A Look at Sudan's Border-State Clashes
As July 9, the first anniversary of South Sudan’s hard-fought independence approaches, there is cause for celebration, but also for somber reflection. Since independence, a number of issues have not yet been confronted by the Sudans, including the demarcation of the border, the status of each other’s citizens in the other’s country, and the sharing of oil revenues.
In northern Sudan, civilian populations in South Kordofan and Blue Nile states—states that aligned with the south during the civil war—are once again being targeted by the central government in Khartoum. As has been the norm with the regime, opposition leaders have been arbitrarily detained, beaten, and, in some circumstances, killed. Bombings have left towns and villages destroyed, further disempowering populations with little access to basic resources.
South Kordofan, the home of the Nuba Mountains, was the site of genocidal assaults by the Khartoum government in the 1990s. Now, again, the Sudan Armed Forces (SAF) are asserting control over the oil in the state. Clashes have broken out between the SAF and the Southern People’s Liberation Army in Kadugli, the capital of South Kordofan. Human Rights Watch reports house-to-house searches and set up checkpoints, where civilians have been killed while trying to flee violence. Humanitarian assistance has been blocked, and the Kauda airstrip—whose only value is the transport of medical supplies and food rations—has been bombed relentlessly by Khartoum. As the New York Times reported last week, Sudan is experiencing a new wave of ‘Lost Boys’—and girls—orphaned and displaced from bombing and fighting.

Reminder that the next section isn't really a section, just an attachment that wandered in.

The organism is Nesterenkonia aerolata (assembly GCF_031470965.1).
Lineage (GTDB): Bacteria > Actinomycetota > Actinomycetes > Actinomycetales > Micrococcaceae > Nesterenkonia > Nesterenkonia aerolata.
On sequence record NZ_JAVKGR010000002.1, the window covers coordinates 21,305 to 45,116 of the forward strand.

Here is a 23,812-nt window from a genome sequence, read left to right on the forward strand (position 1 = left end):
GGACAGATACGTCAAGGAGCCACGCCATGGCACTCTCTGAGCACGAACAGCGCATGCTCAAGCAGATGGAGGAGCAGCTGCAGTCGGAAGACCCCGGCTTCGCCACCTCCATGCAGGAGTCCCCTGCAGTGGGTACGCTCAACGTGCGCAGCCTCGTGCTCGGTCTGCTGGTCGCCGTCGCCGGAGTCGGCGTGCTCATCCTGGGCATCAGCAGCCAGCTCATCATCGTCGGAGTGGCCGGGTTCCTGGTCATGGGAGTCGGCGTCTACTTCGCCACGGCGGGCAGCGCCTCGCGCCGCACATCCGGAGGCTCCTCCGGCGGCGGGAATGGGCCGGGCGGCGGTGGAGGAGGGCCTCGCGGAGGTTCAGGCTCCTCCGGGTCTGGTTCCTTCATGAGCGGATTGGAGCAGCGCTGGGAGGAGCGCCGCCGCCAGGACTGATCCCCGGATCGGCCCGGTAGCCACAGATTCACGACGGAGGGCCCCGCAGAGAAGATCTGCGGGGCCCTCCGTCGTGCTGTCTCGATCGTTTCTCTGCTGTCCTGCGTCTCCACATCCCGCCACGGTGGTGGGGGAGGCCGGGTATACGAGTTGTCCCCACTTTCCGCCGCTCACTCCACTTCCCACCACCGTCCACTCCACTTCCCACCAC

Blue Nile, which borders South Sudan and Ethiopia, has also been the target of Khartoum’s bombs and troops. Khartoum has blocked journalists, peacekeeping, and humanitarian organizations from the region, although refugees in South Sudan and Ethiopia have been interviewed. 100,000 people are reported internally displaced, and 100,000 more have fled the country.
It should also be noted that the government of South Sudan is also far from innocent. Recently, President Salva Kiir admitted that the country’s political leadership has stolen $4 billion in funds that should have been used for infrastructure. For more on South Sudan’s leadership issues, see Howard French’s recent article and Human Rights Watch’s assessment.
Right now, the world is watching as Sudan revolts. The events in Blue Nile and South Kordofan, and the civilian protection crisis that they have engendered, must also not be ignored.
By Mac Hamilton (firstname.lastname@example.org)